Israeli authorities released Mohammad, 15, from the West Bank city of Qalqilya, in April after he served six months in prison. (Photo: DCIP / Cody O’Rourke)
New York, June 20, 2016‚ÄĒTwenty members of the United States Congress signed a letter to President Barack Obama on Monday, urging the appointment of a Special Envoy for Palestinian Children to ensure the U.S. government prioritizes Palestinian children‚Äôs rights.
The letter, initiated by Rep. Betty McCollum, D-Minnesota, expresses concern for Palestinian children under 18 years old living ‚Äúunder the constant fear of arrest, detention, and violence at the hands of the Israeli military.‚ÄĚ They represent 46 percent of the 4.68 million Palestinians in the West Bank, including East Jerusalem, and the Gaza Strip.
‚ÄúRepresentative McCollum and her colleagues recognize that younger Americans increasingly sympathize with Palestinians and responded by calling for justice and equality for Palestinian children,‚ÄĚ said Brad Parker, attorney and international advocacy officer at Defense for Children International – Palestine. ‚ÄúBy doing so, the lawmakers are challenging the decades-long U.S.-led ‚Äėpeace process‚Äô that has consistently demanded peace without justice.‚ÄĚ
‚ÄúIt is in the interest of the American people to advance the cause of security, human rights, equality, dignity, justice, and opportunity for Palestinians, just as we do for Israelis,‚ÄĚ said McCollum.
Rep. Luis Gutierrez, D-Illinois, Rep. Keith Ellison, D-Minnesota, and Rep. Barbara Lee, D-California, were among the 20 lawmakers that co-signed the letter. They were each selected last month to serve on the Platform Drafting Committee of the Democratic National Committee, which has drawn attention for its uniquely progressive membership, including outspoken supporters of Palestinian rights.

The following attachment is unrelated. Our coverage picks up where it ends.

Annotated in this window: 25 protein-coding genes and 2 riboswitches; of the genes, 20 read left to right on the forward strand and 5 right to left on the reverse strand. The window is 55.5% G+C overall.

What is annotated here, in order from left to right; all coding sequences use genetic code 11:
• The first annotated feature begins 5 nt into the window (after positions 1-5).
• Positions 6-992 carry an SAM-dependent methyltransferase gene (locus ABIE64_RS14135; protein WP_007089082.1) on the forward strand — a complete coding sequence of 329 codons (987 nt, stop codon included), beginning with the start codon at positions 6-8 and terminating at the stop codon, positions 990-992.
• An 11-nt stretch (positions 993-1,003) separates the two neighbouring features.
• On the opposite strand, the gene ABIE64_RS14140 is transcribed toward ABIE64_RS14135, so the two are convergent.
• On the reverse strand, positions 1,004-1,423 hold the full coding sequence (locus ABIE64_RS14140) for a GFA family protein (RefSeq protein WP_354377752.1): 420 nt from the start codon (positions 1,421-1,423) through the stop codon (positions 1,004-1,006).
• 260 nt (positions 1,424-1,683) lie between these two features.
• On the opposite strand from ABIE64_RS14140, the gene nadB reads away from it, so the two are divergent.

The lawmakers raised ‚Äúprofound concern‚ÄĚ regarding the Israeli government‚Äôs longstanding policy of arresting and prosecuting Palestinian children in the Israeli military detention system.
Israel prosecutes between 500 and 700 children in military courts each year. Amid escalating violence since October 2015, the number of Palestinian children in Israeli prisons, where according to UNICEF ill-treatment of children is widespread, systematic, and institutionalized from the moment of arrest, has spiked dramatically. Over the past six months, Israel has held more than 400 Palestinian children in prison each month, according to Israel Prison Service data. These totals represent the highest numbers in over five years.
The letter cites an April 2016 report from DCIP that found three out of four children endure physical violence following arrest. The letter states that ‚Äúsuch blatant abuses are unacceptable and contrary to U.S. interests and values.‚ÄĚ
The U.S. State Department in April released its¬†annual human rights reports, including on¬†Israel and the Occupied Palestinian Territory, where it also found widespread abuse of Palestinian children‚Äôs rights in the Israeli military court system.
The Obama administration has greatly expanded the use of special envoys as a means of highlighting and addressing specific foreign policy issues. There are currently 24 special envoys on issues ranging from Climate Change to the Human Rights of LGBT Persons to Israel-Palestine Negotiations.
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